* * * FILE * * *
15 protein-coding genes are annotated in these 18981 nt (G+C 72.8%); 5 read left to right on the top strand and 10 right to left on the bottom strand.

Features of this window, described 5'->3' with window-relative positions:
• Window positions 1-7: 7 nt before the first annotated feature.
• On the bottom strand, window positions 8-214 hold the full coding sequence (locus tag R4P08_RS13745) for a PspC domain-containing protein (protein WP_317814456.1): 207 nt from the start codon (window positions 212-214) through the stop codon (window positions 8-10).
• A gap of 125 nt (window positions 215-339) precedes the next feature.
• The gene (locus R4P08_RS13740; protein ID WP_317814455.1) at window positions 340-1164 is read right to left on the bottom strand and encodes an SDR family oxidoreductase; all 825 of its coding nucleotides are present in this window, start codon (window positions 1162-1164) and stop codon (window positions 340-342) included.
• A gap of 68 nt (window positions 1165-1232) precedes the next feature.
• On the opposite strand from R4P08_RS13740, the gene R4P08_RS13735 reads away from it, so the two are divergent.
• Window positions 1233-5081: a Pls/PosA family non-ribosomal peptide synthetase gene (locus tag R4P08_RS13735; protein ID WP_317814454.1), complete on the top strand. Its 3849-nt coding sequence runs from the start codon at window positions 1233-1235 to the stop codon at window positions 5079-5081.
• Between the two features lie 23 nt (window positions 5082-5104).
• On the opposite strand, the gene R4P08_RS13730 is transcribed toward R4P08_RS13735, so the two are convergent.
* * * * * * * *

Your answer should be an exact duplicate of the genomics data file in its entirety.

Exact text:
15 protein-coding genes are annotated in these 18981 nt (G+C 72.8%); 5 read left to right on the top strand and 10 right to left on the bottom strand.

Features of this window, described 5'->3' with window-relative positions:
• Window positions 1-7: 7 nt before the first annotated feature.
• On the bottom strand, window positions 8-214 hold the full coding sequence (locus tag R4P08_RS13745) for a PspC domain-containing protein (protein WP_317814456.1): 207 nt from the start codon (window positions 212-214) through the stop codon (window positions 8-10).
• A gap of 125 nt (window positions 215-339) precedes the next feature.
• The gene (locus R4P08_RS13740; protein ID WP_317814455.1) at window positions 340-1164 is read right to left on the bottom strand and encodes an SDR family oxidoreductase; all 825 of its coding nucleotides are present in this window, start codon (window positions 1162-1164) and stop codon (window positions 340-342) included.
• A gap of 68 nt (window positions 1165-1232) precedes the next feature.
• On the opposite strand from R4P08_RS13740, the gene R4P08_RS13735 reads away from it, so the two are divergent.
• Window positions 1233-5081: a Pls/PosA family non-ribosomal peptide synthetase gene (locus tag R4P08_RS13735; protein ID WP_317814454.1), complete on the top strand. Its 3849-nt coding sequence runs from the start codon at window positions 1233-1235 to the stop codon at window positions 5079-5081.
• Between the two features lie 23 nt (window positions 5082-5104).
• On the opposite strand, the gene R4P08_RS13730 is transcribed toward R4P08_RS13735, so the two are convergent.